Argued: October 3, 2018
Circuit Court for Harford County Case No.: 12-C-16-000263
Barbera, C.J. Greene [*] Adkins McDonald Watts Hotten Getty,
paraphrase Justice William Brennan in the landmark decision
Goldberg v. Kelly, 397 U.S. 254, 265 (1970), public
assistance programs are no mere charity. They are the very
means by which we live out our creed to "promote the
general Welfare, and secure the Blessings of Liberty to
ourselves and our Posterity." U.S. Const. pmbl. To
discontinue such aid is no small matter and has consequences
well beyond the single individual for whom the assistance has
been terminated. In this case, we evaluate housing voucher
termination procedures and consider whether they are both
adequately protective of public housing voucher recipients
and limitedly burdensome on public housing officials.
we resolve two questions: (1) whether Respondent Harford County
Housing Agency ("HCHA") terminated Petitioner Karen
McDonell's voucher without affording appropriate
procedures under Maryland law and the United States
Constitution; and (2) whether the HCHA's decision to
terminate McDonell's voucher was supported by substantial
evidence in the record.
shall hold that the HCHA complied with procedural due
process, that Maryland law required no additional process,
and that the record contained substantial evidence.
Overview and Procedural Posture
November 4, 2011, Karen McDonell was enrolled in the Housing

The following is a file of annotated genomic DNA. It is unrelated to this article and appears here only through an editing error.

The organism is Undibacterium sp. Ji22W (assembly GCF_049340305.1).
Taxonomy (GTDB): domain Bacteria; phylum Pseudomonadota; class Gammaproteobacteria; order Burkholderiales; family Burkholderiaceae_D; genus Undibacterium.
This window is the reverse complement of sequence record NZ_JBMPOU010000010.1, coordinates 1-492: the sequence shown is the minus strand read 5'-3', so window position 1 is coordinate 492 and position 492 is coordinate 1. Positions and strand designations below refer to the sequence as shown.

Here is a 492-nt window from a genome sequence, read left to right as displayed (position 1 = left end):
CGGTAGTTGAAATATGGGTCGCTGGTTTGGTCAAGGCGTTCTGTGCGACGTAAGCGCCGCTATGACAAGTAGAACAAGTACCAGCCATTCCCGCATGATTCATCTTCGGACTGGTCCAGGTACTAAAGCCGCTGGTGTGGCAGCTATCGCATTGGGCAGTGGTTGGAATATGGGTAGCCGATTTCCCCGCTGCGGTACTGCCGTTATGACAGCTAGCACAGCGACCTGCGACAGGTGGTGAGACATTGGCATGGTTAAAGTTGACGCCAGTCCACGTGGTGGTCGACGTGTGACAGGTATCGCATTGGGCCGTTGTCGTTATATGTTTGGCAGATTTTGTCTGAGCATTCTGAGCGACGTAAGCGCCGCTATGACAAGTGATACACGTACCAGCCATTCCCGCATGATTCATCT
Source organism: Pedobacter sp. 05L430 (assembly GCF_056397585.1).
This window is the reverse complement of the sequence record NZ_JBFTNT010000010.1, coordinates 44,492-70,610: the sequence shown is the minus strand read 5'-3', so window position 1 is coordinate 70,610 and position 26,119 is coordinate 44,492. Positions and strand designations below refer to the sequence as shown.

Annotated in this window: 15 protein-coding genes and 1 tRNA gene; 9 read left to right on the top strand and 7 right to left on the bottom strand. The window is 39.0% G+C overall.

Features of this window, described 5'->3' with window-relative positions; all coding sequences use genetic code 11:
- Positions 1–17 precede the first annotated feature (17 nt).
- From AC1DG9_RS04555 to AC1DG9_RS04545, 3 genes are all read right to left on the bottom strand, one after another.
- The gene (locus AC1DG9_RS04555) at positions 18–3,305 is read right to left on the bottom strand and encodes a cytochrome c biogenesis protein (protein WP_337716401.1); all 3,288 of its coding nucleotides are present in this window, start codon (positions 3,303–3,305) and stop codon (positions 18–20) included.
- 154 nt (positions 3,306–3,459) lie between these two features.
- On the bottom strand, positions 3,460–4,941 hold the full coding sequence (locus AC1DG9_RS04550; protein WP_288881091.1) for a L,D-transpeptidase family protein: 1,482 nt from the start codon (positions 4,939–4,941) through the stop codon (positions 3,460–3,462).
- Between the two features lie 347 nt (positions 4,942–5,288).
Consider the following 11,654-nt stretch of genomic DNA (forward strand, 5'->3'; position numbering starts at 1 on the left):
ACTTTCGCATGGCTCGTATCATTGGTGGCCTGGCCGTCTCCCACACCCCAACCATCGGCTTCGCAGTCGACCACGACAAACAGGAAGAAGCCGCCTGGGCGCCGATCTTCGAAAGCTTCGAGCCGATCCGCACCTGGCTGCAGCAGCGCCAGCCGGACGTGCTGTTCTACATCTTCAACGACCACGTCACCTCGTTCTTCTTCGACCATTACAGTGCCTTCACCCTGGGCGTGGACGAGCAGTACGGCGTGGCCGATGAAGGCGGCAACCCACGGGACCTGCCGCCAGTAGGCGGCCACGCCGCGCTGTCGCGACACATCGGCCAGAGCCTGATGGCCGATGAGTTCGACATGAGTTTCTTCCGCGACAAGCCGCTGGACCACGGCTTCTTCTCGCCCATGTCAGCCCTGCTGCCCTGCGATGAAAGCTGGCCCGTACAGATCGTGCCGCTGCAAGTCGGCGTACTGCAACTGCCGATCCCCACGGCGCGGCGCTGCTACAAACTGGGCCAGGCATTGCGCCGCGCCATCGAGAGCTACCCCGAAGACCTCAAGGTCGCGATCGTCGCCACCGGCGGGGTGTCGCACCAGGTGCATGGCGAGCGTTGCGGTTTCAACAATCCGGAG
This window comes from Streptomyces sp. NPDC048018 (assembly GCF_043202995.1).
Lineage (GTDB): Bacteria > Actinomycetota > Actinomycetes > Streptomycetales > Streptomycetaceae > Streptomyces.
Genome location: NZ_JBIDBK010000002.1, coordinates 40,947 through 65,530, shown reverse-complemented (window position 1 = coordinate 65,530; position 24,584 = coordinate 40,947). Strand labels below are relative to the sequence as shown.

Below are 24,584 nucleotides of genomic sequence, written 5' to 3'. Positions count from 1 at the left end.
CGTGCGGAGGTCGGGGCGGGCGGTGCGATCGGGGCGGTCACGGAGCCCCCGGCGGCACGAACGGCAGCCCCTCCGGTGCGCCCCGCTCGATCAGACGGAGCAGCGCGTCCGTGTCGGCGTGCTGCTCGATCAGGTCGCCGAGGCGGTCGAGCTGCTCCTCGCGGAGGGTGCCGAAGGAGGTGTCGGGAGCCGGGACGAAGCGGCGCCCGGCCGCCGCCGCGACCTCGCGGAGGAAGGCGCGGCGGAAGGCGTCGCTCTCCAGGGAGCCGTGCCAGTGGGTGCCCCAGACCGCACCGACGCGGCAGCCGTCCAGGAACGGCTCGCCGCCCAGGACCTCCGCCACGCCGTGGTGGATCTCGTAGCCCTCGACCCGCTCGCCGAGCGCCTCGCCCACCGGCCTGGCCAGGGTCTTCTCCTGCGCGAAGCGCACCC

Choice Voucher Program ("HCVP" or "Voucher
Program," but commonly "Section 8"). The HCVP
is a federally-funded housing assistance program,
administered by the HCHA in Harford County, Maryland. Families
enrolled in the HCVP must abide by a set of guidelines,
explained in detail below, or risk termination of their
monthly rental assistance.
participated in the Voucher Program without issue for more
than three years. In February 2015, she fell behind on her
obligation to reimburse the HCHA for an overpayment and
entered into a Restitution Agreement. Under the agreement,
she was required to make monthly payments of $42.22. The
amount of the payments was ultimately lowered because
McDonell struggled to afford the first-prescribed amount.
Even so, she failed to make payments in August and September
2015, McDonell was involved in an altercation involving her
sister, a neighbor, and the neighbor's daughter. McDonell
was found guilty on two counts of second-degree assault and
was incarcerated at the Harford County Detention Center.
While McDonell was incarcerated, her mother twice informed
the HCHA that McDonell and her family were not residing in
the home: once on October 1 and once on an unknown date.
During her incarceration, McDonell was allegedly denied
access to her medication, and consequently, fell into a
diabetic coma and was taken to Upper Chesapeake Medical
Center. The HCHA was made aware of this.
was released from jail on October 15, 2015. Days after her
release, McDonell's unit failed a Housing Quality
Inspection due to a rodent infestation, and she was ordered